AUSTIN (KXAN) - The University of Texas Board of Regents on Thursday unanimously approved establishing a medical school at the Austin campus, bringing the long-awaited project one step closer to reality.
UT President Bill Powers said that no undergraduate tuition would be used to fund the project. UT committed $25 million annually and $5 million for eight years for the project.
State Sen. Kirk Watson, an Austin Democrat who has been spearheading the drive for the facility, said he expects a private fundraising effort to generate the $35 million annually needed to get the project started. The payoff, Watson said, would be that a medical school would be the catalyst for some $2 billion in economic activity the project would spur.
"This whole effort has been about building a bridge to a modern health care system and economy," Watson said on his political web page. "And this Board of Regents vote – along with announcements last week of plans for a state-of-the-art teaching hospital and a new agreement transforming the way health care is delivered in this community – puts us most of the way toward completing that bridge.
"It's up to us to finish the job," he added, "because, as you know, an unfinished bridge leads nowhere. We'll be talking more in the coming weeks about the next, last steps toward completing this transformative work for our health, our families and our economy."
Regents also unanimously endorsed establishing a South Texas medical school that would be contingent on lawmakers allocating the necessary funding to build and staff it. No price tag was announced.
Meanwhile on April 24, officials with the Seton group of hospitals said they want to allocate $250 million to replace the aging University Medical Center Brackenridge , a teaching hospital in Downtown Austin.
"The teaching hospital of tomorrow is going to look very different than the hospital of today, or even the hospital that we see there," Seton Healthcare Family Board Chairman Charles Barnett said at the time.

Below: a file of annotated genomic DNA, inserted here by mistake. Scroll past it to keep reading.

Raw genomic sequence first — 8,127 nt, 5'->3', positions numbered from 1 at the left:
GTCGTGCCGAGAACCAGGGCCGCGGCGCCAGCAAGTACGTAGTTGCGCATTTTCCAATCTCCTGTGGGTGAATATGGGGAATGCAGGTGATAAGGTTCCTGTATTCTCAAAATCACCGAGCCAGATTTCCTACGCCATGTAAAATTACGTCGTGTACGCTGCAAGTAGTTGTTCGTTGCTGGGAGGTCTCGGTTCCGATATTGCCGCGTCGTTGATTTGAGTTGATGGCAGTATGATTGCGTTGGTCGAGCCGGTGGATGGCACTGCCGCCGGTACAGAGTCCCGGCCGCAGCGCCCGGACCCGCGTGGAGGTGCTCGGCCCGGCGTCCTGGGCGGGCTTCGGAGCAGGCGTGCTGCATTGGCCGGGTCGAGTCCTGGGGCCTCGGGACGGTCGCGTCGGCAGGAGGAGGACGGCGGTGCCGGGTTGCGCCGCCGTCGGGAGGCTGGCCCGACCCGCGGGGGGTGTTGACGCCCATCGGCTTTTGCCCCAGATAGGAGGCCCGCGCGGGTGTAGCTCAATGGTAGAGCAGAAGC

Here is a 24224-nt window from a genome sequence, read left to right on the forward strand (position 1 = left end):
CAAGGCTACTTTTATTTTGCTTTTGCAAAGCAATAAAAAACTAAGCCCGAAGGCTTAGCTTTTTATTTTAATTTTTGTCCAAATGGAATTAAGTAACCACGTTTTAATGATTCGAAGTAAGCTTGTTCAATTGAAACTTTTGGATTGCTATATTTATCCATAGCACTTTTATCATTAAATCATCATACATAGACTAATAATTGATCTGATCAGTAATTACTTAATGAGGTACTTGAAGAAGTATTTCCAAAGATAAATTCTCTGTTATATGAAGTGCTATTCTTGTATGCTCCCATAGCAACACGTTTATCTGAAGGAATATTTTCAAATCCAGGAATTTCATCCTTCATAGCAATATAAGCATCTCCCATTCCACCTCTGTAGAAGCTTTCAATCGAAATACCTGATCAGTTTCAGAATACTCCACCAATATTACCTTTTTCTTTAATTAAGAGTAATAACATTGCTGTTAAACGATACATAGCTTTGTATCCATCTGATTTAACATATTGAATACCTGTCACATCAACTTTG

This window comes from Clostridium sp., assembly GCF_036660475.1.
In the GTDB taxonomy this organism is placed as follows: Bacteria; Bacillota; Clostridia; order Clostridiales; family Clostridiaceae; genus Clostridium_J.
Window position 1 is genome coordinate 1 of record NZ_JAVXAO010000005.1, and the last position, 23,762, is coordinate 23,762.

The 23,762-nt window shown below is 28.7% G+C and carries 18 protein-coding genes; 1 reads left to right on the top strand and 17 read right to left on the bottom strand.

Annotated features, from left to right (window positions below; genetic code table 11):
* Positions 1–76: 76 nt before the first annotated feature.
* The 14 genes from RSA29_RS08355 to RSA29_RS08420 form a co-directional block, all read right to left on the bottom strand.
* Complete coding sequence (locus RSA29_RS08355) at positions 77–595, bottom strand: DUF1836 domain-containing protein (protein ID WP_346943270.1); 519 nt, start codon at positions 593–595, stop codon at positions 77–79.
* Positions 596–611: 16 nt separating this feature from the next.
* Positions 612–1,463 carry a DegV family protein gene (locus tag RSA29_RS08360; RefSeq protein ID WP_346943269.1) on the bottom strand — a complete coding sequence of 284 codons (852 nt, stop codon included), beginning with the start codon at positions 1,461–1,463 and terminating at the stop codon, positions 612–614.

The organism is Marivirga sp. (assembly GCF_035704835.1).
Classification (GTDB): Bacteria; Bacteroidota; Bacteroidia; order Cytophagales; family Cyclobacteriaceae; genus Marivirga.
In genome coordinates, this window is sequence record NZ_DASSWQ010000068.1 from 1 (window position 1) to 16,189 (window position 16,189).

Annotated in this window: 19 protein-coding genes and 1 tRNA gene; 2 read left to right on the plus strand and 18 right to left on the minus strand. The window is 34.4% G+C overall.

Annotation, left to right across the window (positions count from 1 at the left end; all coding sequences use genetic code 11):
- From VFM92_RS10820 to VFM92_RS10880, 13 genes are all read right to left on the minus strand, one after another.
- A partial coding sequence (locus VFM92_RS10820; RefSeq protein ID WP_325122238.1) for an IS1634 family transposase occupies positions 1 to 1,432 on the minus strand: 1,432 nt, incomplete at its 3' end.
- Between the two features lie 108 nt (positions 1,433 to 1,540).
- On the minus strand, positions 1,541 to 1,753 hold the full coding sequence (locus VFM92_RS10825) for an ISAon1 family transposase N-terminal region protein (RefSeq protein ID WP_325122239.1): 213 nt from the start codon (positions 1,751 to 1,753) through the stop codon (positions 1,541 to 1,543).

Officials have said they will need more land around the University of Texas at Austin to build the teaching hospital and medical school.
The facility will have a more modern look, like Dell Children's Medical Center, which incorporates more natural light and wider hallways that are easier to navigate.
But beyond the architectural design, Seton and Central Health officials said it will transform local health care for the next 30 years and deliver services in a new way.
Seton officials said they expect Central Texas hospital visits to go down 20 to 40 percent over the next 10 years.
More than 100 trees covered in lights now shine bright throughout Zilker Park. The Trail of Lights is open for another season.
A 10-year-old was killed while standing outside of a vehicle which lost control during the icy conditions, DPS said.
Travis County non-profit Center for Child Protection will benefit next March from an all day fundraiser at the Circuit of the Americas that will see plenty of donors racing on the track.
Travis County District Attorney Rosemary Lehmberg heads to court this week as a defendant in a civil trial that could oust her from office.
Santa visited Austin early on Sunday, joining hundreds of motorcyclists for their annual Toy Run.
Late Saturday night into early Sunday morning, a light band of freezing drizzle traversed the I-35 corridor eastward. With sub-freezing temperatures, even the light precipitation created major problems.